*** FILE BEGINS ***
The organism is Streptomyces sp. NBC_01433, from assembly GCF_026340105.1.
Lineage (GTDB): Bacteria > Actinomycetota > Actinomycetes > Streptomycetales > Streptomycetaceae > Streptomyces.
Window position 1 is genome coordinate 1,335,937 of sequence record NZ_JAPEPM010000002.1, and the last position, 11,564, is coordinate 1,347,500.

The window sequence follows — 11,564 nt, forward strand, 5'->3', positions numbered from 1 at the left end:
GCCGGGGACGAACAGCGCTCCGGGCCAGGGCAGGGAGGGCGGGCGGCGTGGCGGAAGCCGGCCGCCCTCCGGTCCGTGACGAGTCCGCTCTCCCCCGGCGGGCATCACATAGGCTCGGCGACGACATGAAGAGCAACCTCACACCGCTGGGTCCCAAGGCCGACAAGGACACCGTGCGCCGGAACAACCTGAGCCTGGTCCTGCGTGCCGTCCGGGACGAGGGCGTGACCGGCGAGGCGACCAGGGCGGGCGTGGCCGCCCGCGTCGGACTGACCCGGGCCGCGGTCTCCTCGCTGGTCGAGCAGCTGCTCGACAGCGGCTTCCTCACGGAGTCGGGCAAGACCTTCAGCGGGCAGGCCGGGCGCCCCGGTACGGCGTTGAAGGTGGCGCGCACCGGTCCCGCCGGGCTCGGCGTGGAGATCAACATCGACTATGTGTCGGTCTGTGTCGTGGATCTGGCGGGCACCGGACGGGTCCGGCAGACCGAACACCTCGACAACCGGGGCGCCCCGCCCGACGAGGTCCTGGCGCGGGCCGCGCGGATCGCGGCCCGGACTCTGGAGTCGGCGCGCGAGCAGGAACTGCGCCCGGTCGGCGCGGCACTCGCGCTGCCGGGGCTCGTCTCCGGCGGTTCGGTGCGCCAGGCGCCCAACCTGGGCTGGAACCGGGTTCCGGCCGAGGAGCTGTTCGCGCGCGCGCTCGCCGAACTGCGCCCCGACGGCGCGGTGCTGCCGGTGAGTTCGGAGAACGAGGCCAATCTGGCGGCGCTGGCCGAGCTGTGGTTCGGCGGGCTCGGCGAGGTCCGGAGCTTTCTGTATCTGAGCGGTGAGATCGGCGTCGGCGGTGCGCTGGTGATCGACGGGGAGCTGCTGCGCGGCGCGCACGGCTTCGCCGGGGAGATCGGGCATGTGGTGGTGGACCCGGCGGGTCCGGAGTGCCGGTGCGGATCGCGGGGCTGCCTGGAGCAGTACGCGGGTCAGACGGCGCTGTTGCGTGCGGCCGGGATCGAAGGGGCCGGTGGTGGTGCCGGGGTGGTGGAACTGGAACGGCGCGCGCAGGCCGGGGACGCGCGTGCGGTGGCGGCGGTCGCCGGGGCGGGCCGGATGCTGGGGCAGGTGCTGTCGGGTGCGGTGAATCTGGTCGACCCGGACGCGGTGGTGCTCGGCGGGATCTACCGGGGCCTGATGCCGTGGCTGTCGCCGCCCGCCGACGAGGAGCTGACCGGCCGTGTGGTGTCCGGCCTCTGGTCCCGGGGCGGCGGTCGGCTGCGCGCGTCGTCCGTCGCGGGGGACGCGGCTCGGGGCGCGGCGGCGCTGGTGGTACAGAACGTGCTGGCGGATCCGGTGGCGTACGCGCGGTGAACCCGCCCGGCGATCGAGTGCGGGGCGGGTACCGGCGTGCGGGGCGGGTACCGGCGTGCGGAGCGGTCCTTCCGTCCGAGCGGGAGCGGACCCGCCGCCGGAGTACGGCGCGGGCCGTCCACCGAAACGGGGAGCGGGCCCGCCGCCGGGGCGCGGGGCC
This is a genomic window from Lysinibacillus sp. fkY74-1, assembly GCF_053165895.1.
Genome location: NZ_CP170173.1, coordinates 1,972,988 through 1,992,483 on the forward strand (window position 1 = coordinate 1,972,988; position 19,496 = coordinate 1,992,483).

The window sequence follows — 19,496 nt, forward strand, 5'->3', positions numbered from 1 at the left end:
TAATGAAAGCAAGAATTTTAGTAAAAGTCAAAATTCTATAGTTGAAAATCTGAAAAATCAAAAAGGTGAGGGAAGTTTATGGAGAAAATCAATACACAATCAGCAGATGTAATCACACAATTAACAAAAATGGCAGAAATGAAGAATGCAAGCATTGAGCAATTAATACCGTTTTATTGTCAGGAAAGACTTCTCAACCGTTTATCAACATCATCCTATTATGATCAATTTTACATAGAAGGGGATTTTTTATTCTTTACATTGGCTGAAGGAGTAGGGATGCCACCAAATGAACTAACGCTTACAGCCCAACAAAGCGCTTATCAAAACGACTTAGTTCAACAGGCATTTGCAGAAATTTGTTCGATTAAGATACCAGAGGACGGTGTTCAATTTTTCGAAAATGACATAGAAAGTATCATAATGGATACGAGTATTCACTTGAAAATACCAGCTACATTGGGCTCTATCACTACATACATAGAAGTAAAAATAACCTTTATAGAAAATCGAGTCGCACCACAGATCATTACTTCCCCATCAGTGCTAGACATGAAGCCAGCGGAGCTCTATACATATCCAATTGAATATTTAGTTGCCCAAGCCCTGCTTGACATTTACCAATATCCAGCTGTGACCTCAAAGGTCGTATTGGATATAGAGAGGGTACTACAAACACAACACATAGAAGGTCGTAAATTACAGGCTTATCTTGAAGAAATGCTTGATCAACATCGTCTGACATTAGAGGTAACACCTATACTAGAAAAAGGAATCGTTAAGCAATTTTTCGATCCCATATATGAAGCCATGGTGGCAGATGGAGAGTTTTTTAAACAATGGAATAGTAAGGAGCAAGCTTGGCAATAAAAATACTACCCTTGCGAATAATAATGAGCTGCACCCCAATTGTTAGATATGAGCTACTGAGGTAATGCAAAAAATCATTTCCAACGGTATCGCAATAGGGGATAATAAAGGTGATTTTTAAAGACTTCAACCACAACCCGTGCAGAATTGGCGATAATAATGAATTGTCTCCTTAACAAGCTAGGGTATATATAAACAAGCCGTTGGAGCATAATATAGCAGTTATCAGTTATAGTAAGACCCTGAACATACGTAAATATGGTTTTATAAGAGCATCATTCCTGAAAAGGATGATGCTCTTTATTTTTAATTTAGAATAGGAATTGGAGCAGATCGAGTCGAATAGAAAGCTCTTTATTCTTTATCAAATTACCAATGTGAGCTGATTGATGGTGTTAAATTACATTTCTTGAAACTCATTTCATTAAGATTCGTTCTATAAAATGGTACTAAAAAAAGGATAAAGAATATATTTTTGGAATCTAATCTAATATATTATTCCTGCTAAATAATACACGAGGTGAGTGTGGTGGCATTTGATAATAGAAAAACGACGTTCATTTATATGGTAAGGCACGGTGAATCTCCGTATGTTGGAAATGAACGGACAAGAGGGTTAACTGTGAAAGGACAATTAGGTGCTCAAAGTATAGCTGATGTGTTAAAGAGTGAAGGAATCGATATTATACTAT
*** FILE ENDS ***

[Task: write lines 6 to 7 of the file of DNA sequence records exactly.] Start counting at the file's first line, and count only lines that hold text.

This is a genomic window from Lysinibacillus sp. fkY74-1, assembly GCF_053165895.1.
Genome location: NZ_CP170173.1, coordinates 1,972,988 through 1,992,483 on the forward strand (window position 1 = coordinate 1,972,988; position 19,496 = coordinate 1,992,483).